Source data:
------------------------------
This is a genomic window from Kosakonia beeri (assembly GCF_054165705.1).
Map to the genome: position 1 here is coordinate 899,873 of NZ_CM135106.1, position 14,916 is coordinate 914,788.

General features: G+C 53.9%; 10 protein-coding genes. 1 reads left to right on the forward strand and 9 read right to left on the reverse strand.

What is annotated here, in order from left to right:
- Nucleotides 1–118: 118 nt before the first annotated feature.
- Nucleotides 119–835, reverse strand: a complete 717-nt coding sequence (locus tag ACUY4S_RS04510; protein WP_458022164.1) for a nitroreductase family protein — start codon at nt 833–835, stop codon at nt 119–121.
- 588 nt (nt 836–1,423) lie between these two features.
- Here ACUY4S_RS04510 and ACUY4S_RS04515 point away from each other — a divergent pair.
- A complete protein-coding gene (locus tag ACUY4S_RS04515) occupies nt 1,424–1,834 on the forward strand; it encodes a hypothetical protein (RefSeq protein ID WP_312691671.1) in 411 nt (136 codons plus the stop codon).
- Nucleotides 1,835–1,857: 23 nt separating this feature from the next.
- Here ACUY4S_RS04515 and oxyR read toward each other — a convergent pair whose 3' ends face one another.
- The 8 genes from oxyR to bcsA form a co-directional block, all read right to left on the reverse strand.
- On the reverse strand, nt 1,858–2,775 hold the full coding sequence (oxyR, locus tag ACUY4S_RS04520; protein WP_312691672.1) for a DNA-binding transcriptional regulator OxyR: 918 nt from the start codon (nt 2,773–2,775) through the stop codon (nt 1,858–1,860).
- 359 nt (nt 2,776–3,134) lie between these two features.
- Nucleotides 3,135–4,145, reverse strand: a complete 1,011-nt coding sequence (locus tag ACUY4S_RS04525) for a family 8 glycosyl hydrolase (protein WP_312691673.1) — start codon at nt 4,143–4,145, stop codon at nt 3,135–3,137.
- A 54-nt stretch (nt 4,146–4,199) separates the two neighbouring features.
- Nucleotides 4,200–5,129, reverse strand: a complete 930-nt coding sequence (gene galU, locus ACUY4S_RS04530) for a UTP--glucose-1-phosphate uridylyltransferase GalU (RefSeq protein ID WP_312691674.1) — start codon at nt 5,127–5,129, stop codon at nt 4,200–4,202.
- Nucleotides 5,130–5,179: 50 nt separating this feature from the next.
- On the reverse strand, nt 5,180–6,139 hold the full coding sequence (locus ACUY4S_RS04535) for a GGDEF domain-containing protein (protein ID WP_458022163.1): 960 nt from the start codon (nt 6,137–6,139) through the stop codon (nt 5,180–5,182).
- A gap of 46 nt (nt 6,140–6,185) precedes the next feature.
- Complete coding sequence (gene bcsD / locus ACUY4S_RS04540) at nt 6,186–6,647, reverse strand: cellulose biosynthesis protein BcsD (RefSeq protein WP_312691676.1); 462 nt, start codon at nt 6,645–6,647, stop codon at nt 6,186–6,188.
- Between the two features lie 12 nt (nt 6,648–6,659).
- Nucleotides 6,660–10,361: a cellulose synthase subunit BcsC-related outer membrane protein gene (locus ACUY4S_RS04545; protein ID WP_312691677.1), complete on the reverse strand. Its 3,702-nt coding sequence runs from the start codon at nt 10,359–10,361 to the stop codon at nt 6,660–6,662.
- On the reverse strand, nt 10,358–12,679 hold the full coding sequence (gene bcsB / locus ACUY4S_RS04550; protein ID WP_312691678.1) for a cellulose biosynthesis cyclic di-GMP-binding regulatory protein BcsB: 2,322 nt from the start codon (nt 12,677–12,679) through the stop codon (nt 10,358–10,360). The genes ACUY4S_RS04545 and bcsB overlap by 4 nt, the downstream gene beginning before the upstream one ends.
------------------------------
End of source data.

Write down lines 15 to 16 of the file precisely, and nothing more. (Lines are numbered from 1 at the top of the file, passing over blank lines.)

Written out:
- Nucleotides 3,135–4,145, reverse strand: a complete 1,011-nt coding sequence (locus tag ACUY4S_RS04525) for a family 8 glycosyl hydrolase (protein WP_312691673.1) — start codon at nt 4,143–4,145, stop codon at nt 3,135–3,137.
- A 54-nt stretch (nt 4,146–4,199) separates the two neighbouring features.